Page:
After having lunch on the coach, we moved to Cley Marshes, the impressive Norfolk Wildlife Trust reserve with a brand new visitor centre. We did the full circuit, starting by heading east them north to the single ridge. At the heart of Cley is an impressive reedbed fringing shallow pools. The walk along the east embankment gives views over this reedbed. We hoped to hear, and possibly see, bearded tit but we found only one. We did however hear the explosive call of a Cetti's Warbler. Unfortunately it called only twice and we never saw it.

For the first time we began to see Brent and Egyptian Geese and a wider selection of waders including avocet, ruff, redshank and three fine, winter plumaged, spotted redshank. A new hide has been erected beneath the seaward shingle embankment giving views over the pools there. After leaving this hide we saw both summer and winter on the move with a departing wheatear and a recently arrived brambling which was feeding on the ground. It showed very well enabling everyone to see the grey head, orange wing markings and deeper, richer orange of the chest than is seen with chaffinch.

On returning to Cley village we popped into the three hides in the centre of the reedbed with the intention of checking the waders and wildfowl on the pools. However, much of our time was spent listening to and searching for another Cetti's in the bushes between the hides. In little more than a single willow tree it was extremely difficult to find. I think Margaret Thornton may have been the only person to get acceptable views. Although we enjoyed good views of three marsh harriers and heard water rail, we missed out on the bitterns.

Another clear, bright and cool morning dawned on Sunday for our last visit of the weekend. Leaving the best till last we were able to spend over four hours at Titchwell March, one of the RSPB's best known, and most popular reserves. We started with a brief walk to the reedbed hide behind the car park and saw flocks of greenfinch, goldfinch and siskin, while the skies were constantly crossed by small flocks of fieldfare, redwing, brambling and starling all heading west, more birds fresh in from the continent.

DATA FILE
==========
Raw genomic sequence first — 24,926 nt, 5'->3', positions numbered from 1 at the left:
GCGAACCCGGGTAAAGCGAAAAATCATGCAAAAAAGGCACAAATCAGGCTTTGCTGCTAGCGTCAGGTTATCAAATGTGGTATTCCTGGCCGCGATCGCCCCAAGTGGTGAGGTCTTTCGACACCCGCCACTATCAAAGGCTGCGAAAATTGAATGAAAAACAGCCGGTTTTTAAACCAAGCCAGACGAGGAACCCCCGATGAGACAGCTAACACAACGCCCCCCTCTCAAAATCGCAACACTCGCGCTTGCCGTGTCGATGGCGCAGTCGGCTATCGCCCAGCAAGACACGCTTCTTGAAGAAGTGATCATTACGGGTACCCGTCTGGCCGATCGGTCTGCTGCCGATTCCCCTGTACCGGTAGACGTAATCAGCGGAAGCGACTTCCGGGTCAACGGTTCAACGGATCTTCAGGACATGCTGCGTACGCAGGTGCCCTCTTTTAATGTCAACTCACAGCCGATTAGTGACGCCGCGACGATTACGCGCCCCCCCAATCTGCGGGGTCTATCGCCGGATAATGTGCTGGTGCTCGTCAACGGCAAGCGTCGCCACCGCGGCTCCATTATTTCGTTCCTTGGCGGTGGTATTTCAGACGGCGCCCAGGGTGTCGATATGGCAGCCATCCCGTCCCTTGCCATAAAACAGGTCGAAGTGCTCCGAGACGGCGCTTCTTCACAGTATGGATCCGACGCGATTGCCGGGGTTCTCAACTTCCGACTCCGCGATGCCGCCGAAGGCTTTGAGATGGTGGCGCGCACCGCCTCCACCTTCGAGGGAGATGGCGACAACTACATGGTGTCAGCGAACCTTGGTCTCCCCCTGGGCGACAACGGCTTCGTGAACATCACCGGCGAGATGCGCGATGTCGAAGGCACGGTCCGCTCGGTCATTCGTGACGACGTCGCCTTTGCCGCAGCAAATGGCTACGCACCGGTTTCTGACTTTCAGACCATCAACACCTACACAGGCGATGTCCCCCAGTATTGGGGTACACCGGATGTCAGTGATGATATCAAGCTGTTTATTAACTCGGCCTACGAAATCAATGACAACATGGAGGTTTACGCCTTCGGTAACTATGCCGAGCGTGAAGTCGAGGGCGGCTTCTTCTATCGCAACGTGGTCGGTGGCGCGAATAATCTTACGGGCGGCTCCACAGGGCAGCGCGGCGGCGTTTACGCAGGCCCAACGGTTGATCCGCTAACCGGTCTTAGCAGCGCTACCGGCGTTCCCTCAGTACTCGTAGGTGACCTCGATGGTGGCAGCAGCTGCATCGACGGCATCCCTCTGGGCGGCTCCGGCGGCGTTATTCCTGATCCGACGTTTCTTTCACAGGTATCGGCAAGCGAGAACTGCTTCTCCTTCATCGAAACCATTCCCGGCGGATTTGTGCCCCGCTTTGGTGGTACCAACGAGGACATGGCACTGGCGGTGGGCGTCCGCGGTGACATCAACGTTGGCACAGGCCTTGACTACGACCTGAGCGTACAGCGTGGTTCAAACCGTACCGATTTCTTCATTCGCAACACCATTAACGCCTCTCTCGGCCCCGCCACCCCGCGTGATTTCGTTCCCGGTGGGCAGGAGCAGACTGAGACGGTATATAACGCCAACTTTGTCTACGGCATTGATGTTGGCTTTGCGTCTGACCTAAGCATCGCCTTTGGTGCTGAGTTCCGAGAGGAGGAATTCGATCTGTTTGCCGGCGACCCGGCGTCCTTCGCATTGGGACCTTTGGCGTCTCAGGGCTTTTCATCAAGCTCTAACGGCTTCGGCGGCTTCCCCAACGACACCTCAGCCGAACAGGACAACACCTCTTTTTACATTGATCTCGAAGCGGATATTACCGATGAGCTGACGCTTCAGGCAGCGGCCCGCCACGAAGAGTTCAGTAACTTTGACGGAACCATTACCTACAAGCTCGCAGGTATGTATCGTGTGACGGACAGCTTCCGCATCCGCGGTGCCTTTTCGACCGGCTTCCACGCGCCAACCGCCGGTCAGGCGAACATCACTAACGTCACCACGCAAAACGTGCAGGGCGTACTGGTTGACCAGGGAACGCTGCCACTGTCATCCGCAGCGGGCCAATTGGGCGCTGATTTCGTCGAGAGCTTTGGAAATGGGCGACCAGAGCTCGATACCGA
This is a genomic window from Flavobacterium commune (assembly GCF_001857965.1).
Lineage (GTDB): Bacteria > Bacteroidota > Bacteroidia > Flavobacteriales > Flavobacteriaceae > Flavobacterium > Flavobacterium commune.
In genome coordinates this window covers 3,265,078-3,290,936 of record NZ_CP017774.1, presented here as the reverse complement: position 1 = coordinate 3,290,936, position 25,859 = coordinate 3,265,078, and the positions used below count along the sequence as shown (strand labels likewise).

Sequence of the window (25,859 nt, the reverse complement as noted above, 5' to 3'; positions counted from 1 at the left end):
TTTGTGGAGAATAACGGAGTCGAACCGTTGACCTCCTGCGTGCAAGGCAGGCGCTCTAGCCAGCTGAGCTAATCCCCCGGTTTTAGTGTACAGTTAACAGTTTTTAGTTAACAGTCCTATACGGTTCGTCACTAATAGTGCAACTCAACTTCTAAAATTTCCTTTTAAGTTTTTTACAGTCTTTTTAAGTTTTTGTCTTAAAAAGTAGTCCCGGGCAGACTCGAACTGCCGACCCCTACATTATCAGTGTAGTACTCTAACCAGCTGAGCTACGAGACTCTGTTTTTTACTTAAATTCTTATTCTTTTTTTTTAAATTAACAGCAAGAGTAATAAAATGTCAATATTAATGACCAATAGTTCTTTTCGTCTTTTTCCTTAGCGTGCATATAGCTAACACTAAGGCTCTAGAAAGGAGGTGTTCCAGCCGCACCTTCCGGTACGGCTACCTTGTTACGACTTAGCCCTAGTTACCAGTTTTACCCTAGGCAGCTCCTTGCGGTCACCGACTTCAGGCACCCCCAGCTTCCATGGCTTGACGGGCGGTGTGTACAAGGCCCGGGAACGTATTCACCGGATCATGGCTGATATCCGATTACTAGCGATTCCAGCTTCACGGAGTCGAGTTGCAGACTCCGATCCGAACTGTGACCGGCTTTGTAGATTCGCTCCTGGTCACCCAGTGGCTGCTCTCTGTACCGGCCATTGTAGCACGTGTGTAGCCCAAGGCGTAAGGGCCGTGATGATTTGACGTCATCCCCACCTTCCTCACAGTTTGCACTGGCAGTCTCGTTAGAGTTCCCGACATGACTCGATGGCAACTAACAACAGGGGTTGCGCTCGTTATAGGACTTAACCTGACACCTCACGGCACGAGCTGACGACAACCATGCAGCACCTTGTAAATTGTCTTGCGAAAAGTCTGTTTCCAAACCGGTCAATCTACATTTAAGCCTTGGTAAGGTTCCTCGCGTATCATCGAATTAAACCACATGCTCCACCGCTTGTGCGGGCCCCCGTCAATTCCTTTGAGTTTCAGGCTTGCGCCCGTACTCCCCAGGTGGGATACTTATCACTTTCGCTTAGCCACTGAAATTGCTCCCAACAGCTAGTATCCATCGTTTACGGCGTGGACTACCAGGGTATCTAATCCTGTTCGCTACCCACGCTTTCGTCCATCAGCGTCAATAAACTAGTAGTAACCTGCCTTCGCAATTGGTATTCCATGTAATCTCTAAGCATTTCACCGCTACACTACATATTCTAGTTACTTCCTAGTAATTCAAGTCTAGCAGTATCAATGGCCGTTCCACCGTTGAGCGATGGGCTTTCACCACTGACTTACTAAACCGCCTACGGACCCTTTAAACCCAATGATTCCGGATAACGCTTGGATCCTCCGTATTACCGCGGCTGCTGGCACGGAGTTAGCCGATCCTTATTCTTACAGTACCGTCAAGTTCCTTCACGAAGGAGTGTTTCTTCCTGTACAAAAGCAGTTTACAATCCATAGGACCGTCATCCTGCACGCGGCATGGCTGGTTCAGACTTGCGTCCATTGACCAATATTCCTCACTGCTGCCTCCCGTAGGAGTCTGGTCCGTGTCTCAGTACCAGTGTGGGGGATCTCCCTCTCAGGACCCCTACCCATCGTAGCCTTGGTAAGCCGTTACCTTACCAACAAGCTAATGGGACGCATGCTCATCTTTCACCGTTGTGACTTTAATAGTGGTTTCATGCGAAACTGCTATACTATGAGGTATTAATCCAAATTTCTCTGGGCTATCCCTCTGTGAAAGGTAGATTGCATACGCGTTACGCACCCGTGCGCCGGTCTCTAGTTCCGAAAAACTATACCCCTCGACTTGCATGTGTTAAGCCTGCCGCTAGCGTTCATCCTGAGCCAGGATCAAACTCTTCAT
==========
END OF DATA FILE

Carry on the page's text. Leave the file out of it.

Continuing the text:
The path from the centre to the beach overlooks reedbed on one side and saltmarsh on the other and added yet more waders and wildfowl. We had our first good counts of tufted duck and pochard on the deeper water and more black-tailed godwit, lapwing and golden plover. The curlew, snipe and little egrets favoured the saltmarsh where a search for a reported Jack snipe proved fruitless. On one of the pools we picked out a little stint in a small flock of dunlin, allowing comparisons of size, shape and markings. On the beach we added sanderling and bar-tailed godwit to our tally, while sea watching also produced distant eider, great crested grebe and guillemot and razorbill.

As people drifted back onto the reserve at their own pace, we tried again to get bearded tit. The habitat is perfect but they can be so awkward, refusing to show. Everyone will have heard the pinging calls but not everyone saw the group of four which flitted above the reeds beside and then beyond one of the hides. Titchwell lived up to its billing as one of the best sites in Norfolk. I recorded 76 species on the reserve. In all we recorded 99 species (the ibis stays on the list) over the two days. I intend bringing the Group back to Norfolk regularly, possibly incorporating a later visit to Welney to see the wintering swans. Next winter however we are off to Lancashire.

My thanks to Manor Travel and John Faulkner for an excellent drive throughout the holiday and to the Burleigh Manor Hotel and the Gate Lodge Hotel for making us welcome with excellent accommodation and delicious meals. I hope to use these hotels again when we return to Norfolk. My thanks also to everyone who joined this brief tour of Norfolk, I hope you all enjoyed the holiday.

David Woodmansey